"That is relevant because it should allow TUI to escape much of the criticism aimed at other virtual universities which are, without exception, for-profit ventures. "

    That is actually a completely incorrect statement. The big three are non-profit schools. In fact they are State Colleges which for the most part are a step of above private Colleges. Also it seems TUI is the profit generating arm of TC. Of coarse since TUI is a part of TC it is not a virtual university but the virtual division of a standard College. Many State, Non-profit, and For-profit Colleges have virtual divisions. That said a tuition-free MBA is a very nice perk for those in the military. I still would appreciate any info on reasons and motivation behind the creation of TUI. It seems to have grown out of the San Francisco College of Osteopathic Medicine. An interesting if unique beginning.

    Perhaps my statement was a little too broad or unclear. I had in mind U of Pheonix, JIU, and Capella when I wrote that. While U of Pheonix is not on-line only, it is, nevertheless, for-profit. I believe that JIU and Capella are on-line only, as well as for-profit.

    So, TUI should escape much of the criticism that has been aimed at U of Pheonix, JIU, and Capella because they are for-profit ventures.

    I am not sure what the "big three " to which you refer are.

    As far as TUI being the profit generating arm of TC, this is what Professor Yoram Neumann, TUI's Provost and Chief Academic Officer said in regards to a recent tuition reduction at TUI:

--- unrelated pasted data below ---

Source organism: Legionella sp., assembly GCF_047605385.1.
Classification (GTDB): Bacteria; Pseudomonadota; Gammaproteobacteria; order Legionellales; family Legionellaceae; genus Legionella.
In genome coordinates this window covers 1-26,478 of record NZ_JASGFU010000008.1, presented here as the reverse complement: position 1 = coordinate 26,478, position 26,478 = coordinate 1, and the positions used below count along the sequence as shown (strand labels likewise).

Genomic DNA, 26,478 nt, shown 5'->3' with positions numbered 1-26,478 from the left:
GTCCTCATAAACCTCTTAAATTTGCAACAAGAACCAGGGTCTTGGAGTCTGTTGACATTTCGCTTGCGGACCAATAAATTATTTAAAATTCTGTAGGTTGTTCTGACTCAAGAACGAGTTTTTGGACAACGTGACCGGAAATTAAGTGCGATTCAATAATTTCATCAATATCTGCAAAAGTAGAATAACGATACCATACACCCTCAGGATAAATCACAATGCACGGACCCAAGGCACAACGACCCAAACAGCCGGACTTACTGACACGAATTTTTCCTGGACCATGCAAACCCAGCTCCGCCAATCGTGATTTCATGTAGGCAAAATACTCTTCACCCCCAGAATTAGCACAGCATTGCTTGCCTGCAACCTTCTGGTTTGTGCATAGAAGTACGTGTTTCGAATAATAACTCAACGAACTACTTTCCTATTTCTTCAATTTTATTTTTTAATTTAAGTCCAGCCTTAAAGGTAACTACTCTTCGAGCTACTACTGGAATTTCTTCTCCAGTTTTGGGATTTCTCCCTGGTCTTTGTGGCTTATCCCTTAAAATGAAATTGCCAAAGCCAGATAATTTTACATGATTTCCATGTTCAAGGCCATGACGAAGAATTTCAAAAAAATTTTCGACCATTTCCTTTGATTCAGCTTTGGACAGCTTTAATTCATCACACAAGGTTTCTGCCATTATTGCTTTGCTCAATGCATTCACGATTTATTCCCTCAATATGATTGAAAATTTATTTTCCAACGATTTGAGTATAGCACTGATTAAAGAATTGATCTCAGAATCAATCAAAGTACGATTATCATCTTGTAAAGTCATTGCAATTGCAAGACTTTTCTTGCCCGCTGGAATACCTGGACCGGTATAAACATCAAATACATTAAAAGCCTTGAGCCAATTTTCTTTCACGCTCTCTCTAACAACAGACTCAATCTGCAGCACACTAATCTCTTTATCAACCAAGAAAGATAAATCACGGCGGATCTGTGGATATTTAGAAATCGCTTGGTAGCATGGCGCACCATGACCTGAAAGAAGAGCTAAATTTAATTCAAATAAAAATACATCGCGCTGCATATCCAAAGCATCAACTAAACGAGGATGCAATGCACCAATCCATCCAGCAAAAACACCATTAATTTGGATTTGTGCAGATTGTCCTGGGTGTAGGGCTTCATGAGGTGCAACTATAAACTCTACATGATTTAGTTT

"Remember that Touro University International is a not-for-profit educational institution, we have an obligation to meet our cost structure and provide for future developments with our tuition. However, we are not obligated to keep those tuition rates at a level to also provide a substantial profit element. We can pass those savings on to our students. We do not need to provide for stockholders or other investors."

    While TUI may be a primary source of revenue for TC, it is not a source of profit, and you are not likely to hear officials at Capella , U of Pheonix, and JIU say that they don't have to provide for investors.

    Tracy&lt;&gt;&lt;

    Tracy Gies<><
    B.S., Individualized Studies, Charter Oak State College, 2001
    M.A., Administration (with concentration in Communication Arts) , University of the Incarnate Word, 2005

    [SIZE=1][I]The fifth lesson I teach is intellectual dependency. Good people wait for a teacher to tell them what to do. It is the most important lesson, that we must wait for other people, better trained than ourselves, to make the meanings of our lives. The expert makes all the important choices; only I, the teacher, can determine what you must study, or rather, only the people who pay me can make those decisions which I then enforce...Curiosity has no important place in my work, only conformity...We've built a way of life that depends on people doing what they are told because they don't know how to tell themselves what to do. It's one of the biggest lessons I teach. [/I][/SIZE] [SIZE=1][B]--From "The Seven-Lesson School Teacher," by John Taylor Gatto, the 1991 New York State Teacher of the Year.[/B] [/SIZE]